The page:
At the end of my life, I hope that I was able to be a public learner–which is to say, a public, apologetic, messer-upper. I’ve said before that part of my purpose in this blog is to write part-way–to disclose weak and deconstructed parts of my journey in order to normalize and invite the secret struggles of others. Part of my purpose as a parent and older sibling is to show them why Jesus matters in every context and to model being brave and broken. This matter of race and reconciliation is of utmost importance to me and, I believe, central to an understanding of the Christian faith. For this reason, I’m willing to have awkward and fruitless conversations and go there. I’m okay with being publicly embarrassed and discredited along the way. I’ve accepted that I’ve made mistakes and I’m going to make more and I know that the people I need most in life are going to still track with and love me through those blunders.

I yearn for companions on this journey. Would you let me know if you are on this path too? I know that you are strong enough and there is courage in numbers. I love the black women who reached out to people with different hair and capitalized upon racial curiosity. I love that now that I live south of Koreatown, I am learning about my own hair for the first time! There is such freedom in talking about our differences, from hair to how we define respect. All I am saying is that I am listening to new accounts and it is changing my own to be more truthful. It is opening wider places of understanding and humility and while it is hard and frustrating, it resonates in my soul as right and He is near.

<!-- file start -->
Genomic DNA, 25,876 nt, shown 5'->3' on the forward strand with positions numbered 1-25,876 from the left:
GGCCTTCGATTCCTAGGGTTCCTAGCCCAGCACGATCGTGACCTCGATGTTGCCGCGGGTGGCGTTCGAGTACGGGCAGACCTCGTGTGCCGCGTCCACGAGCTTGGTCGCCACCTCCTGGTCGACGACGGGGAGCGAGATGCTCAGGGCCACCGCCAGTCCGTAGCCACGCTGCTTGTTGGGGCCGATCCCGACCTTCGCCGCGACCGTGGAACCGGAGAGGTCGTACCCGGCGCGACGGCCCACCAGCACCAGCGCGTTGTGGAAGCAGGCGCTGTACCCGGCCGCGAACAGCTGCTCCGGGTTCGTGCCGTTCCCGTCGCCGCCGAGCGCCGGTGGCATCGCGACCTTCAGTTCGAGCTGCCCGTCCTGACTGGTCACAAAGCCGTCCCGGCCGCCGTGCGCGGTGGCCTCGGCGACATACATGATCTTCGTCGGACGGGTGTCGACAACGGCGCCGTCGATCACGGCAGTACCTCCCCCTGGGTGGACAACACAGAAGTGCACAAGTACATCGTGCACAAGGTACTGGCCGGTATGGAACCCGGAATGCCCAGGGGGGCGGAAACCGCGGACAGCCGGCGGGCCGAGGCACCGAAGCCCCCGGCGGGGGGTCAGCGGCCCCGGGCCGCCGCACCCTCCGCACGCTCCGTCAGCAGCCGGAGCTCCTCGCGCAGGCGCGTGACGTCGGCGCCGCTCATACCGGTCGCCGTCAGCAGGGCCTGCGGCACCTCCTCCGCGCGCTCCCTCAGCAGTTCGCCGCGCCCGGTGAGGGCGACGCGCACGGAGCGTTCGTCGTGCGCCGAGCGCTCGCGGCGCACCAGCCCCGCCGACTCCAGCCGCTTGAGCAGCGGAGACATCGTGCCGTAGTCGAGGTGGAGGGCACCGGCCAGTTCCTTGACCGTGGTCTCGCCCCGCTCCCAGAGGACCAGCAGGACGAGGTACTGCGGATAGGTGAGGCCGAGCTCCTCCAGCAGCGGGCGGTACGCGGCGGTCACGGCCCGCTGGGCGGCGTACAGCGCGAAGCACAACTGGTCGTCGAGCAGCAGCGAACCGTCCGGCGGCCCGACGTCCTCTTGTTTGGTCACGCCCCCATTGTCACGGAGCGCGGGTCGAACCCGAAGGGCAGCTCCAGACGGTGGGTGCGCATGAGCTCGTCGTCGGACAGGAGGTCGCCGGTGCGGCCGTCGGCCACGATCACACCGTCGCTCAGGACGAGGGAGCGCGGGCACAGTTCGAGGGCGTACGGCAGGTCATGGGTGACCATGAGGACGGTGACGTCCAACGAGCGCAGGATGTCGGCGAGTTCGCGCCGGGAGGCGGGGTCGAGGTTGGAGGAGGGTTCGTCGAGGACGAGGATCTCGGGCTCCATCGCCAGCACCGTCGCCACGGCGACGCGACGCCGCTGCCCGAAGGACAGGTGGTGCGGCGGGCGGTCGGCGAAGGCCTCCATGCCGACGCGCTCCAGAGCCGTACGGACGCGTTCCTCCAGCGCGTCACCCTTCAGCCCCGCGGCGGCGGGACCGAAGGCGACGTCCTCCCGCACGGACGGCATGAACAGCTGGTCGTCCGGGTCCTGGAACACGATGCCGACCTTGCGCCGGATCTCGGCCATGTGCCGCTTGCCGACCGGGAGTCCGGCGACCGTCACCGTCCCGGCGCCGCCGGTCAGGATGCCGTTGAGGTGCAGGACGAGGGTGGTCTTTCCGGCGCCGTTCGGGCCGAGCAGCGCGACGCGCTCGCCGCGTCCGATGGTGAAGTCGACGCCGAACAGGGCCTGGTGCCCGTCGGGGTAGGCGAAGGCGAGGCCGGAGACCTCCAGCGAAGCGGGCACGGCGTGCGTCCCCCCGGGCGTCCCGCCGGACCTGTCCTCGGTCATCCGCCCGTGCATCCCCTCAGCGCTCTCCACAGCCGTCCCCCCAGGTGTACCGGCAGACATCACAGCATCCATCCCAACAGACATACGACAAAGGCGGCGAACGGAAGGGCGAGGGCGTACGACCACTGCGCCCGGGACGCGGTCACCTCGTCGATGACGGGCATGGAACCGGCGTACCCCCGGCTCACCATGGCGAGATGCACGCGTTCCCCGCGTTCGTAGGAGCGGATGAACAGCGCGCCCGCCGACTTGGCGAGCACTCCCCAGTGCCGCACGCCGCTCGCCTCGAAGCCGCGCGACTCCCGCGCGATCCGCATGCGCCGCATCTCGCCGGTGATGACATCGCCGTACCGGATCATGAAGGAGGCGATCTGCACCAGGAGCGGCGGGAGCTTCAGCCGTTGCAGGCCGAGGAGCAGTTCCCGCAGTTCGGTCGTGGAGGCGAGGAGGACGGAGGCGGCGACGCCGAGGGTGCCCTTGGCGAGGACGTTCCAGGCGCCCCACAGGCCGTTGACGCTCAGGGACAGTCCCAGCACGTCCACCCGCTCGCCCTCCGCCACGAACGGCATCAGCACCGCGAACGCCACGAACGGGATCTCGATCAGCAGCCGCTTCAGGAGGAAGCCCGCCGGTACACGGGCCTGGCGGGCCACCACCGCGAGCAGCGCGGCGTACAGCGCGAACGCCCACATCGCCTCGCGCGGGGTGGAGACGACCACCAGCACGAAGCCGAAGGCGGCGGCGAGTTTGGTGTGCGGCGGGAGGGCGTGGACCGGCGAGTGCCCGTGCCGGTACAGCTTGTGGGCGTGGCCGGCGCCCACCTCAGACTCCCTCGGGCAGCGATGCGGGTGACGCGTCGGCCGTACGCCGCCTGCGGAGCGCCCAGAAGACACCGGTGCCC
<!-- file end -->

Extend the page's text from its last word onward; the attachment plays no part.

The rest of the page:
This is my story with this collective story of our country called race and ethnicity. This is why I care and why I keep talking about it. May our lifelong pursuit of wholeness (shalom) bring us ever closer to each other and our Creator.